If you’re going to buy someone candles for Valentine’s Day, you should make them from Diptyque, the French-preferred way to fragrantly set your money ablaze. Just be aware that Diptyque drops like Supreme: When a limited-edition collection hits the market, it sells out fast and will never be available again.
This year, Diptyque took pity on those who love to wax extravagant by releasing two candles, both of which are rose scented and come housed in a pop-inspired design by illustrator Jeanne Detallante.
Each one is named after a common variety of rose used in perfume. The Centifolia rose or “cabbage rose,” often seen in Dutch masters paintings and moody perfume ads, has a honeyed, soulful, almost syrupy scent, with undertones of raspberry and greenness. (You might recognize it from Chanel No. 5.) If it were a girl singer of the early aughts, it would be Christina Aguilera.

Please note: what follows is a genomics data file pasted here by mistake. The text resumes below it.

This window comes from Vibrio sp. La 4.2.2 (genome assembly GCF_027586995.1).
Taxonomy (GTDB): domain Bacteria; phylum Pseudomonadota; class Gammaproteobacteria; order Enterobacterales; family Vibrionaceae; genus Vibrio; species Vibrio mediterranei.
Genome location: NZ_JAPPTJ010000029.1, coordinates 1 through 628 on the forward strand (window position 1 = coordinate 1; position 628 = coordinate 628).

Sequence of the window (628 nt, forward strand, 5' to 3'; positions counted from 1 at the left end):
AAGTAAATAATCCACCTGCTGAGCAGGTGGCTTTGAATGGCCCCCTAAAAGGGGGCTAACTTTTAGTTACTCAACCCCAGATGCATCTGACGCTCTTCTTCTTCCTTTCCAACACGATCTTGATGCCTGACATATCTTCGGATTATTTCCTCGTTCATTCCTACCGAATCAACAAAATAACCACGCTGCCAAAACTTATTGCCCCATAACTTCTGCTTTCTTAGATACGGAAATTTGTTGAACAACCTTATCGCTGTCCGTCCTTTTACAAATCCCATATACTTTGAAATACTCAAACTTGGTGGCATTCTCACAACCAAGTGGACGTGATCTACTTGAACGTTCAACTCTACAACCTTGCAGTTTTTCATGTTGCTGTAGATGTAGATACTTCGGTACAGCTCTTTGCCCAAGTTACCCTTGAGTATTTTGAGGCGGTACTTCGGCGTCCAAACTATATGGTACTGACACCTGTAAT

Less intense but more popular is the Damascena. If you’ve ever appreciated the refreshing scent of a rosewater mist, you’ve smelled it. It’s usually the scent people associate most with rose. It’s a lighter, more spring-like scent than the Centifolia — the Britney Spears of roses.
For now, both are still in stock and you can even buy them as a set. You can burn them apart, or, if you’re simply feeling too rich, burn them together for a more layered rose scent.
If you buy something through our links, New York may earn an affiliate commission.